George Powell of Nanteos, near Aberystwyth, spent most of his adult life in London and France. He had sufficient means to pursue a life of travelling, writing poetry and indulging his passion for both music and collecting books, music manuscripts, autograph letters, fine and decorative art, coins and curiosities. Powell began giving his collections to the University in 1879 and bequeathed the rest on his death in 1882.
Photograph of George Powell
In addition to the objets d'art the bequest included 150 oil paintings, watercolours, prints and drawings and 1,700 books. Powell collected a number of works by the Pre-Raphaelites and their circle-Dante Gabriel Rossetti, Edward Poynter, Frederick Leighton, Edward Burne-Jones, Simeon and Rebecca Solomon. Powell also bought paintings which were more of the academic or 'old master' variety, some of them genuine, some copies; by J. M. W. Turner, John Crome, John Constable and three large watercolours by Richard Westall.
The paintings and objets d'art reveal a special interest in the male nude, particularly in the collection of small bronzes. Homoeroticism is undeniably one of the prime organising principles of Powell's collection of fine and decorative art. His collection was not formed in any systematic fashion, nor is there any evidence to suggest that while it was in his possession it was arranged or displayed in any ordered manner. Most of the objects which Powell gave and bequeathed to the University were part of the decor of his house at 41 Mornington Crescent in north London; little came from Nanteos.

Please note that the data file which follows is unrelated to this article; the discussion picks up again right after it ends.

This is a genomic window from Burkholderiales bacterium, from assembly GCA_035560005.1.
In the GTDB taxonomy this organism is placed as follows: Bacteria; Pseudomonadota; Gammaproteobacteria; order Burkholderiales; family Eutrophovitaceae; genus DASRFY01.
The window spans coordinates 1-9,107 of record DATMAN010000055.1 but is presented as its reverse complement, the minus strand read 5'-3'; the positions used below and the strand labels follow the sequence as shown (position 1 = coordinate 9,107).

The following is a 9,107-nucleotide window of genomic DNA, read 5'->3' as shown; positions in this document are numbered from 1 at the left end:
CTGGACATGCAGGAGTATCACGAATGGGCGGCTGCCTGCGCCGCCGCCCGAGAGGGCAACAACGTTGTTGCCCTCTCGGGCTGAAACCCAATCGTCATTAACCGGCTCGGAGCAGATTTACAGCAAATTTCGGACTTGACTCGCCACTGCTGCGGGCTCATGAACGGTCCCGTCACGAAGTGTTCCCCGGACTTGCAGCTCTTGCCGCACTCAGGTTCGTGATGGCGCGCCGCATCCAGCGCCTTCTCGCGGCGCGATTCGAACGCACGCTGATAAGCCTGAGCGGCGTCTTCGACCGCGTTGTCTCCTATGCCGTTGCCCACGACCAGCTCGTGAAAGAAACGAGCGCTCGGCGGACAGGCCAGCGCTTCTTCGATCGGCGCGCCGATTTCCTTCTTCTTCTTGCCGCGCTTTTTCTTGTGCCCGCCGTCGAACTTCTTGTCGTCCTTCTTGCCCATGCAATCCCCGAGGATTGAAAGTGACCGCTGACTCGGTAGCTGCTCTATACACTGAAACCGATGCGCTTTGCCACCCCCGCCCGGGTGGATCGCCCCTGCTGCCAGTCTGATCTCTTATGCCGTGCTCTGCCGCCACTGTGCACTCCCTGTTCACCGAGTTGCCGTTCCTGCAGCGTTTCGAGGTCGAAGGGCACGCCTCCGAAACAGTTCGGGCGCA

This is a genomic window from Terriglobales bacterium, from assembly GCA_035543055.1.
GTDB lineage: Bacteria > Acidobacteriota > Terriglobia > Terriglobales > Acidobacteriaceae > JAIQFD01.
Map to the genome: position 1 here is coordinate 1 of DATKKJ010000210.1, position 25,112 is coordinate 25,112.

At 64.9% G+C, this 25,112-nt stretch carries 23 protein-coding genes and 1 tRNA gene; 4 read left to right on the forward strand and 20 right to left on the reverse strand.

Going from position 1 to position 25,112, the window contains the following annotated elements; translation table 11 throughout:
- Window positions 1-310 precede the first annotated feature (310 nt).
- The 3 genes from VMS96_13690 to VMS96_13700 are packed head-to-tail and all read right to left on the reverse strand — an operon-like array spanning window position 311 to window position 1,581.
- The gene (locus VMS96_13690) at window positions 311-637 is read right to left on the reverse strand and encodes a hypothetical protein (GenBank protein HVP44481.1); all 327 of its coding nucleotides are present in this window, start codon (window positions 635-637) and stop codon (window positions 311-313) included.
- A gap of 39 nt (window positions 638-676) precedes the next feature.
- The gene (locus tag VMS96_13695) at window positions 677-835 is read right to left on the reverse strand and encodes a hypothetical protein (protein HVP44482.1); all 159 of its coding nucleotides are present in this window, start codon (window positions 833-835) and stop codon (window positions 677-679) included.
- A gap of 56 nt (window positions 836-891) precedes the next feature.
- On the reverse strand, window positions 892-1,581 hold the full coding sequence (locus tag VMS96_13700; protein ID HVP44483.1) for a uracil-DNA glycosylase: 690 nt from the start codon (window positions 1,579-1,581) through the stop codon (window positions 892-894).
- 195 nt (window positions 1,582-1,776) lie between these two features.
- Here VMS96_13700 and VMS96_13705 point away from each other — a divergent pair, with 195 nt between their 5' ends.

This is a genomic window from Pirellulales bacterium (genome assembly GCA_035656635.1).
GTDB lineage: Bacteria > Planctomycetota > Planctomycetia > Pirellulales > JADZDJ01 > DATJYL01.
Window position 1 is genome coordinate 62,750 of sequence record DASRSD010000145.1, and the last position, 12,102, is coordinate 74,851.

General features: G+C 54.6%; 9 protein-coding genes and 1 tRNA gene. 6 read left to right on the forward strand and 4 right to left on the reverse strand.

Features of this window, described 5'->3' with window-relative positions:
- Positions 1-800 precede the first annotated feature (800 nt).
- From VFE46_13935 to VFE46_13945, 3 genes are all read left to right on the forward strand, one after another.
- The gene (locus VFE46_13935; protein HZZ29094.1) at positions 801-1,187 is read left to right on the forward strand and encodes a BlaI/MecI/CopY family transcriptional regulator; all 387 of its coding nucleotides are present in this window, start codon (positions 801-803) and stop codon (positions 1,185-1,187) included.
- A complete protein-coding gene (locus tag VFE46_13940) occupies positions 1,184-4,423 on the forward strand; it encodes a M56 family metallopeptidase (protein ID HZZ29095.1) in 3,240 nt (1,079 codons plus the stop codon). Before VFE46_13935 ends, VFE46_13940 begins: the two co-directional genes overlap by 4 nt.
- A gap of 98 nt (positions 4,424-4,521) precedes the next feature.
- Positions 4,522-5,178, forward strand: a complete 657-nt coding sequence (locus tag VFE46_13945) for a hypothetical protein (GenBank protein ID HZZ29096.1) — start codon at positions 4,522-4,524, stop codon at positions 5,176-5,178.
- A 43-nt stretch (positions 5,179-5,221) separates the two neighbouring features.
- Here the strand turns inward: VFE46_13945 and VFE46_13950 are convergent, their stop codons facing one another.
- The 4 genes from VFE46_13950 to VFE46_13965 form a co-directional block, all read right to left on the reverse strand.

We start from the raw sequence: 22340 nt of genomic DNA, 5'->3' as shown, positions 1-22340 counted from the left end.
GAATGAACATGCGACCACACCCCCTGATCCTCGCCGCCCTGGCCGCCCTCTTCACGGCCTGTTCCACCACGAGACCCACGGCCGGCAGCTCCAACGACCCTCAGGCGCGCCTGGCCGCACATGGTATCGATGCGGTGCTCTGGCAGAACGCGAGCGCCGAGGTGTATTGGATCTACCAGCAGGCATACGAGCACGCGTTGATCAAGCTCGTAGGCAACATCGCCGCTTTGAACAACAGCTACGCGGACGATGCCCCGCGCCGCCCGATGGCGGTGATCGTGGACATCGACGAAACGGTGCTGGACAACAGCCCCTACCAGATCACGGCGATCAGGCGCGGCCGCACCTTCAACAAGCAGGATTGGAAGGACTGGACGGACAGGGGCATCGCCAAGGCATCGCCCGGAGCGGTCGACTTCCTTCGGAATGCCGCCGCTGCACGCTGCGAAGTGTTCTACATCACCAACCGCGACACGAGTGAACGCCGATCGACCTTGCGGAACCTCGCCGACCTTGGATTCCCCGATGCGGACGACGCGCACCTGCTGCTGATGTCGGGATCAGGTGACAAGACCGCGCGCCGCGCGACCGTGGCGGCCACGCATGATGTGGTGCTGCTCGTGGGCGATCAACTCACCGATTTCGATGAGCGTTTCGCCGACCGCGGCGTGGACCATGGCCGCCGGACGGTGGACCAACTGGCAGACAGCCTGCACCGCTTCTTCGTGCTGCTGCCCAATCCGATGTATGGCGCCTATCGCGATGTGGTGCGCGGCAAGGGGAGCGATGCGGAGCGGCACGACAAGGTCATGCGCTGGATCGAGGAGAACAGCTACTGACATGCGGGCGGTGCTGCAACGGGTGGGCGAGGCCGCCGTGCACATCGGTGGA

Nevertheless, en masse, his collections do constitute Powell's personal Theatre of Memory, they are representative of his personal enthusiasms. The objects had strong significance as precious souvenirs of friends and relics of heroes, as illustrations of his status as man of letters, a scholar, a benefactor, a patron to young genius and an equal among the great and the good. In his own words his collections were 'the reality of my dreams'. This nostalgic aspect of his collection-artefacts amassed to authenticate Powell's experiences, to summon them but never to recoup them-now colours our picture of Powell. Together the artefacts and associated literature are an invaluable resource for the reconstruction of the world view of a 19th-century collector, and the examination of our relationship with material goods in collections, through time.